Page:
Inter-Research > DAO > v58 > n2-3 > p157-164  
Diseases of Aquatic Organisms

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DAO 58:157-164 (2004)  -  doi:10.3354/dao058157

Comparative study of X-ray computerised tomography and conventional X-ray methods in diagnosis of swimbladder infection in eels caused by Anguillicola crassus

C. Székely1,*, K. Molnár1, T. Müller2, A. Szabó3, R. Romvári3, C. Hancz4, M. Bercsényi2

1Veterinary Medical Research Institute, Hungarian Academy of Sciences, 1143 Budapest. Hungária krt. 21, Hungary
2Department of Zoology, Georgikon Faculty of Agriculture, University of Veszprém, 8360 Keszthely Deák F. u. 16, Hungary
3Institute of Diagnostic Imaging and Radiation Therapy, and
4Department of Fish and Pet Animal Breeding, Faculty of Animal Sciences, University of Kaposvár, 7400 Kaposvár, Guba S. u. 40, Hungary

ABSTRACT: To date, swimbladder lesions due to Anguillicola crassus infection of the European eel Anguilla anguilla have so far been studied only by conventional X-ray methods. This is the first study to report the use of computerised tomography (CT) for studying lesions induced by anguillicolosis. Of 50 eels caught by electrofishery from Lake Balaton, Hungary, in autumn 2002 and pre-selected by a conventional X-ray method, 22 specimens were examined with a Siemens Somatom Plus S40 spiral CT scanner. Tomograms, radiographs and photographs of 5 of these, showing anguillicolosis-induced swimbladder lesions of varying severity, are presented. Computerised tomograms provide information on the inner structure, air content and wall thickness of the swimbladder as well as on the number of worms it contains. When the swimbladder is not severely affected or not completely filled with worms, computerised tomography provides adequate data on the shape of the swimbladder, thickness of the swimbladder wall and the location of worms in the lumen. However, in more severe cases, i.e. when the swimbladder is tightly packed with worms or contains no air as a result of wall-thickening, this method fails to determine the number and location of helminths or the thickness of the swimbladder wall.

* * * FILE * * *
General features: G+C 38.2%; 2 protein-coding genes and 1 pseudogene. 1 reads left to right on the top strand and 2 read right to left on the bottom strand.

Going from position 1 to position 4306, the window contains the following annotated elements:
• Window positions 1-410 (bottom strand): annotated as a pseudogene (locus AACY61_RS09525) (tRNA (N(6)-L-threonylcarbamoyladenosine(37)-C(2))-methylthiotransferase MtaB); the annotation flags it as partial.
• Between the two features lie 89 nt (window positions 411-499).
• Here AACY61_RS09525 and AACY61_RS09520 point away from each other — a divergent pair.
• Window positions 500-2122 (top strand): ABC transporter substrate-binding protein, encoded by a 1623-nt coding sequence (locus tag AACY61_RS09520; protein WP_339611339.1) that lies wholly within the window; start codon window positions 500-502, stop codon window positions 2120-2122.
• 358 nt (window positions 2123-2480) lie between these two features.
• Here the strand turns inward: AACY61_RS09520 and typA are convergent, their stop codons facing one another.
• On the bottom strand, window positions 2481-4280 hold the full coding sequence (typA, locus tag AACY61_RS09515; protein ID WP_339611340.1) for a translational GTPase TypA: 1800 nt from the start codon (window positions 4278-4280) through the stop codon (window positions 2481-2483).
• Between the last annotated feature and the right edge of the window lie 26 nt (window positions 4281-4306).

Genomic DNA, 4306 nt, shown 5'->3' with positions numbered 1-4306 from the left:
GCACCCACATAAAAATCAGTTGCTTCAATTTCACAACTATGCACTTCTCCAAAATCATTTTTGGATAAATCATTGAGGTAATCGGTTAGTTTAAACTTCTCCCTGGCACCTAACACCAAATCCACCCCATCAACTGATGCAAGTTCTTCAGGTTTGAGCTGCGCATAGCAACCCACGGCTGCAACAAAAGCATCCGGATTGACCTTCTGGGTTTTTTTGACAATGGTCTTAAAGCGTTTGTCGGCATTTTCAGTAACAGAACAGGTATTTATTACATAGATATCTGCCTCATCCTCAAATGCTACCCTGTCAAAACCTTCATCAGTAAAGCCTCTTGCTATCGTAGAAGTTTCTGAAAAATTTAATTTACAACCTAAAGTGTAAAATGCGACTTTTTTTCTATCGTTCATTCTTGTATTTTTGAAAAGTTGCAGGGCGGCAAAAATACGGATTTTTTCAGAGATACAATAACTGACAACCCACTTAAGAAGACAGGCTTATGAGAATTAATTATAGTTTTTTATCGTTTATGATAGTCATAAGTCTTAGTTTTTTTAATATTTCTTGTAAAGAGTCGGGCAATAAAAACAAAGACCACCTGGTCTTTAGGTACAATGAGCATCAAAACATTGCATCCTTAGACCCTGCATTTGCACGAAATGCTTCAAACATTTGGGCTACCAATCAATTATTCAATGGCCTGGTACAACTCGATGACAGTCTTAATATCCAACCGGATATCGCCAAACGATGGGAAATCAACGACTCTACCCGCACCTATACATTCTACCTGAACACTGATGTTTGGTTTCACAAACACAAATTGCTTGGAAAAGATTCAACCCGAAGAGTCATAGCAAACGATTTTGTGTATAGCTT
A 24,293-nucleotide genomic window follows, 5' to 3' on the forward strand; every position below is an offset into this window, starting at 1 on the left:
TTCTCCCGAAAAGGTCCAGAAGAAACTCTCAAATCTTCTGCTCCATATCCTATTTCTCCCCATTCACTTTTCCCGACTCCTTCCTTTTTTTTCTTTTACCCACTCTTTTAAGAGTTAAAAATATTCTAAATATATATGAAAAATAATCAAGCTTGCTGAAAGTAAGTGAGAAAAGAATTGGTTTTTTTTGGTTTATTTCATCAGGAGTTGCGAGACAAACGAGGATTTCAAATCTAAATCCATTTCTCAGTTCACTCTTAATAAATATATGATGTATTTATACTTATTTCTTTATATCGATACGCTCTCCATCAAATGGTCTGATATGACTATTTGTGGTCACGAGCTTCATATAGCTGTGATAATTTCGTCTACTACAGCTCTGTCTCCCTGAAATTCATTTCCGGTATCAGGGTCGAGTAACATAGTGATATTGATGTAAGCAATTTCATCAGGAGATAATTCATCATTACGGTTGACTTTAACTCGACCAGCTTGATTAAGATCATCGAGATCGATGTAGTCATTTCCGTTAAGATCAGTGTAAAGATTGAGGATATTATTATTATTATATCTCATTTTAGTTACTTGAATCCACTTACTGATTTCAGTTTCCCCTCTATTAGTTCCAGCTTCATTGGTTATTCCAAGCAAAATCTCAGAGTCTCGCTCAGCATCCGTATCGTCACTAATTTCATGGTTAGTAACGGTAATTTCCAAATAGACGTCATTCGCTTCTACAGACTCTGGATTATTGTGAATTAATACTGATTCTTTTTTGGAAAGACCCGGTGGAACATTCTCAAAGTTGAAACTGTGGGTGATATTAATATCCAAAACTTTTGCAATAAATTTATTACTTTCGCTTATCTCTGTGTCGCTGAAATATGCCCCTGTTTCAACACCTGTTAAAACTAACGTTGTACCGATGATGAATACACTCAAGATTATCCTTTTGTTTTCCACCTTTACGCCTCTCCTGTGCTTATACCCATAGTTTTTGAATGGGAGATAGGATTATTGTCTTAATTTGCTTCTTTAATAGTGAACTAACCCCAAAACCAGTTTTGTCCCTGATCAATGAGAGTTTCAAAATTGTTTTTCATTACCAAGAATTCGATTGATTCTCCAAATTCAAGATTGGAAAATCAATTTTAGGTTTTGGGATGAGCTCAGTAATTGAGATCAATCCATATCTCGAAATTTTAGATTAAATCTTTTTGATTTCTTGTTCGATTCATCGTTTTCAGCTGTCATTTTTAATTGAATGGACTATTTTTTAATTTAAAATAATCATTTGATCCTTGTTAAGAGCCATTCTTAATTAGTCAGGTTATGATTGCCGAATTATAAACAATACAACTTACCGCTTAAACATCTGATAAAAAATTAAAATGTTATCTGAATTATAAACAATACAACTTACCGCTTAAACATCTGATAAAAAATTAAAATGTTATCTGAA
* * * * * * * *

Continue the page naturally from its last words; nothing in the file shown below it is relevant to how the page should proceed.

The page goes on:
KEY WORDS: European eel · Anguillicola crassus · Swimbladder infection · Pathological changes · X-ray computerised tomography · Conventional X-ray

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